2. yetanotheraoc Silver badge

      Re: Is this a good thing?

      Silly man, what are you worried about? This will be marketed to billionaires only -- longer life with a high standard of living.

  20. Paul Crawford Silver badge

    Interesting research, we are one step closer to having a Machine of Death.

    https://en.wikipedia.org/wiki/Machine_of_Death

  21. Paul Hovnanian Silver badge

    The doctor says ...

    ... "I know how long you have left to live. 20."

    "20 what? Years?"

    "19 ... 18 ..."

    1. TimMaher Silver badge
      Trollface

      Re: The doctor says ...

      “I’m sorry Mr. Smith but you have to give up sex, alcohol, tobacco and general partying.”

      “Will I live longer Doctor?”

      “No. But it will feel like it.”

      1. Eclectic Man Silver badge
        Coat

        Re: The doctor says ...

        I went to the Keswick Jazz Festival a while ago. Acker Bilk (him of 'Stranger on the Shore') did the chat between numbers:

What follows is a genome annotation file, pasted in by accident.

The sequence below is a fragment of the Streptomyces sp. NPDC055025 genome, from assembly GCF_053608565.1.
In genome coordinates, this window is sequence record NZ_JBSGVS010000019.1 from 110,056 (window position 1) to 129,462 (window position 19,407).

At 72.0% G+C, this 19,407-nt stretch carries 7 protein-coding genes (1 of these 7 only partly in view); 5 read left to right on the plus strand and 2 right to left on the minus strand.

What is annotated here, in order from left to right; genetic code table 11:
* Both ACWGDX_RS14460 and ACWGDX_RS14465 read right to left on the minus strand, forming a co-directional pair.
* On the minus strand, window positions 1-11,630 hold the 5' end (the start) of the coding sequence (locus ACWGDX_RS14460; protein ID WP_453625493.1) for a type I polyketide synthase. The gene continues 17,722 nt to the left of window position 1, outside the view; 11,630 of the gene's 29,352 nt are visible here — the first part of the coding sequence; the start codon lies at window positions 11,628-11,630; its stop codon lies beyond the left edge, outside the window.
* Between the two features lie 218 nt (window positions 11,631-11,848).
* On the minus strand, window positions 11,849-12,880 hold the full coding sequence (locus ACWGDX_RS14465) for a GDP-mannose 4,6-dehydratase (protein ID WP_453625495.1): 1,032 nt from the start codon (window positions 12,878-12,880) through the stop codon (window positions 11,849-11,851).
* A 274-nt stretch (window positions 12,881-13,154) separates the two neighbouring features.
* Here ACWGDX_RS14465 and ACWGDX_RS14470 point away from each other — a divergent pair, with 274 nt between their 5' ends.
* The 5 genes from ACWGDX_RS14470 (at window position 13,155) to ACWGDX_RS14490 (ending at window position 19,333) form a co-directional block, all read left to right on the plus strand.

Patient: (After examination) 'How am I?'

        Doctor: 'You'll live to be 90!'

        Patient: 'I am 90.'

        Doctor: 'Well, that's your lot then.'

        I thank you.

  22. Anonymous Coward
    Anonymous Coward

    Cool...

    So we have a built in crontab.

    1. Yet Another Anonymous coward Silver badge

      Re: Cool...

      Still better than systemd

  23. Paul Hovnanian Silver badge

    I want more life ...

    "All those moments will be lost in time... like tears in rain... Time to die."

    - R. Batty

  24. lowwall

    Kept waiting for this

    How has this not been posted yet?

    And you run, and you run to catch up with the sun but it's sinking

    Racing around to come up behind you again

    The sun is the same in a relative way but you're older

    Shorter of breath and one day closer to death

    Every year is getting shorter, never seem to find the time

    Plans that either come to naught or half a page of scribbled lines

    Hanging on in quiet desperation is the English way

    The time is gone, the song is over, thought I'd something more to say

  25. TheRealRoland
    Coat

    I've got this painting of me, see...

    <body>

POST COMMENT House rules

Not a member of The Register? Create a new account here.

  • Enter your comment

  • Add an icon

Anonymous cowards cannot choose their icon

Biting the hand that feeds IT © 1998–2022